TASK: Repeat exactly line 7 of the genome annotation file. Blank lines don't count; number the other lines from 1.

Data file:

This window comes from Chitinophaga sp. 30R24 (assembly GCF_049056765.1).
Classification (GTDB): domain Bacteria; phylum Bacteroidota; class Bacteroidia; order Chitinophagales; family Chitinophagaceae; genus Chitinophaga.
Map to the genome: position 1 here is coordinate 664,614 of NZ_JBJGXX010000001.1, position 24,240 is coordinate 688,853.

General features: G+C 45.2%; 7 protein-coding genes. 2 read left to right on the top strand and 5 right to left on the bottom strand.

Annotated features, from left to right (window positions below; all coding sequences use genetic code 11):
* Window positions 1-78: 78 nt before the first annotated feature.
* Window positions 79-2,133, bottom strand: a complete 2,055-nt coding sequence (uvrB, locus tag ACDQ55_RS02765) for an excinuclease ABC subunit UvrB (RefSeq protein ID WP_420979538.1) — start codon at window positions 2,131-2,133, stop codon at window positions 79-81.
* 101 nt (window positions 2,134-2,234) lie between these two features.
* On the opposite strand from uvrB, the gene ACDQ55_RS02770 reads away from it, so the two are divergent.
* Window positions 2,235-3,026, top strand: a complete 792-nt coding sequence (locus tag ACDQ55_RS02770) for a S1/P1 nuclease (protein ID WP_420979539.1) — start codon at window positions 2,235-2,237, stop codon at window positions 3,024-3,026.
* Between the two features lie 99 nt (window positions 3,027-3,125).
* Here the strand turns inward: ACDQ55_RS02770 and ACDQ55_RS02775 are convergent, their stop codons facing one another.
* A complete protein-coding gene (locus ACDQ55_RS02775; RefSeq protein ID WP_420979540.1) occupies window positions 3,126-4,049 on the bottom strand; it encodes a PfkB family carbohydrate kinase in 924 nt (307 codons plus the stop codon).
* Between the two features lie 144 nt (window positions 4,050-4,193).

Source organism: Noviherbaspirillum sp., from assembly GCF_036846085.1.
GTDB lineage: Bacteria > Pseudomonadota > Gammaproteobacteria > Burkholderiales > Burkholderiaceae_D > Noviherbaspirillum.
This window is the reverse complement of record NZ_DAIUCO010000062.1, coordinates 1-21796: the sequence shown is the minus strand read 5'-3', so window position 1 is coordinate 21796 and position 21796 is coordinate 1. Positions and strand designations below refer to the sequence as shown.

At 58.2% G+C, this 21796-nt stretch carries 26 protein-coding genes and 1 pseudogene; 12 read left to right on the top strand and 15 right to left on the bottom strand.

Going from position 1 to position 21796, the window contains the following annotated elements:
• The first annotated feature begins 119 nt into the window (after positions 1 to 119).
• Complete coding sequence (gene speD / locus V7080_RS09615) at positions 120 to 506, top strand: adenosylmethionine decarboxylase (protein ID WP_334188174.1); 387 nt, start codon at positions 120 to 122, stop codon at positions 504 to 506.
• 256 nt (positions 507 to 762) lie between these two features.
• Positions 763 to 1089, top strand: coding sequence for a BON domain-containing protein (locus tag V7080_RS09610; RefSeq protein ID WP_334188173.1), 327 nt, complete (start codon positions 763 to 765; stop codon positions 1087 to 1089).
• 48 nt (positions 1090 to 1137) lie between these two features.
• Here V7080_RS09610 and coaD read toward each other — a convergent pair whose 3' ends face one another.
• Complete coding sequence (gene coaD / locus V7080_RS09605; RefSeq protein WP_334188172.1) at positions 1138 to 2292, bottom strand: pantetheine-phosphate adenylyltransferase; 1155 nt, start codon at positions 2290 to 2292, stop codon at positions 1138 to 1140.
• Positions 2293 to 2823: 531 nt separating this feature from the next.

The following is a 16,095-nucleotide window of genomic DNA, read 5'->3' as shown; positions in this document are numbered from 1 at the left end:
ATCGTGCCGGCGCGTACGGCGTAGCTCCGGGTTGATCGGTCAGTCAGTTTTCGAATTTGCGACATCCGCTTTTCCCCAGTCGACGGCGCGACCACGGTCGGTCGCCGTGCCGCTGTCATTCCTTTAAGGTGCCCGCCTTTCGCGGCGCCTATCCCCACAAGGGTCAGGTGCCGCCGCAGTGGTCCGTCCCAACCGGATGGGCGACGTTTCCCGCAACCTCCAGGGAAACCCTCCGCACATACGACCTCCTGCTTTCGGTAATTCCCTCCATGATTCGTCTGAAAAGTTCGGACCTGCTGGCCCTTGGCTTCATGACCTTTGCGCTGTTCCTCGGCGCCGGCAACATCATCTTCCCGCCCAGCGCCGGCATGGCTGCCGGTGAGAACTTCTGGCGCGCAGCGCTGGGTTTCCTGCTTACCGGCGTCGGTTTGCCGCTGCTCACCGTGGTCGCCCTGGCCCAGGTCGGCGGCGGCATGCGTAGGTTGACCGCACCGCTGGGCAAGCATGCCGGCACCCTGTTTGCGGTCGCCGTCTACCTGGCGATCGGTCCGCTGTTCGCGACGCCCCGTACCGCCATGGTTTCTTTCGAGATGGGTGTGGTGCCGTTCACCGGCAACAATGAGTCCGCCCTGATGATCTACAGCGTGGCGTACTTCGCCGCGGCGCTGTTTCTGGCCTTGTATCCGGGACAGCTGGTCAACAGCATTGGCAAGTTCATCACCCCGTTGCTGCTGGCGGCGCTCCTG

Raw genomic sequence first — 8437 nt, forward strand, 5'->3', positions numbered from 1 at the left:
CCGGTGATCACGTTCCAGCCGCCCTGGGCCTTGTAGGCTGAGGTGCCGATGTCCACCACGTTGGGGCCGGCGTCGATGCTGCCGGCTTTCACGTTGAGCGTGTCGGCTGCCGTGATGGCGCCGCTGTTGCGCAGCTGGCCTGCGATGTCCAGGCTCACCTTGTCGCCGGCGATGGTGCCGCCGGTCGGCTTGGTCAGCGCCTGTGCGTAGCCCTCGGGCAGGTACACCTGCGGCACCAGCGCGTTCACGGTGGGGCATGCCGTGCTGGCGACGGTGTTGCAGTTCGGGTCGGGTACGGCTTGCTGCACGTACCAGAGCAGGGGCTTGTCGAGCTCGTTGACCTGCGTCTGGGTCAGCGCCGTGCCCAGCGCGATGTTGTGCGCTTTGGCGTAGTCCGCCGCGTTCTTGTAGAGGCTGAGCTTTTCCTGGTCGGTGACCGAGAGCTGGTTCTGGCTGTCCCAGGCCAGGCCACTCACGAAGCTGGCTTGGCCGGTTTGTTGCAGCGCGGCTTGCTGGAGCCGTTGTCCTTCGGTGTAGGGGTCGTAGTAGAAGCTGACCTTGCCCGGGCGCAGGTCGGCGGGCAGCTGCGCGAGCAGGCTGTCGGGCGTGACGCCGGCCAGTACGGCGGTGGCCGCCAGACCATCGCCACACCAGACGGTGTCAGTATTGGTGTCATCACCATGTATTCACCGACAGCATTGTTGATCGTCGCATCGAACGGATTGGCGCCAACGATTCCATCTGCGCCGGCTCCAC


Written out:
* Window positions 79-2,133, bottom strand: a complete 2,055-nt coding sequence (uvrB, locus tag ACDQ55_RS02765) for an excinuclease ABC subunit UvrB (RefSeq protein ID WP_420979538.1) — start codon at window positions 2,131-2,133, stop codon at window positions 79-81.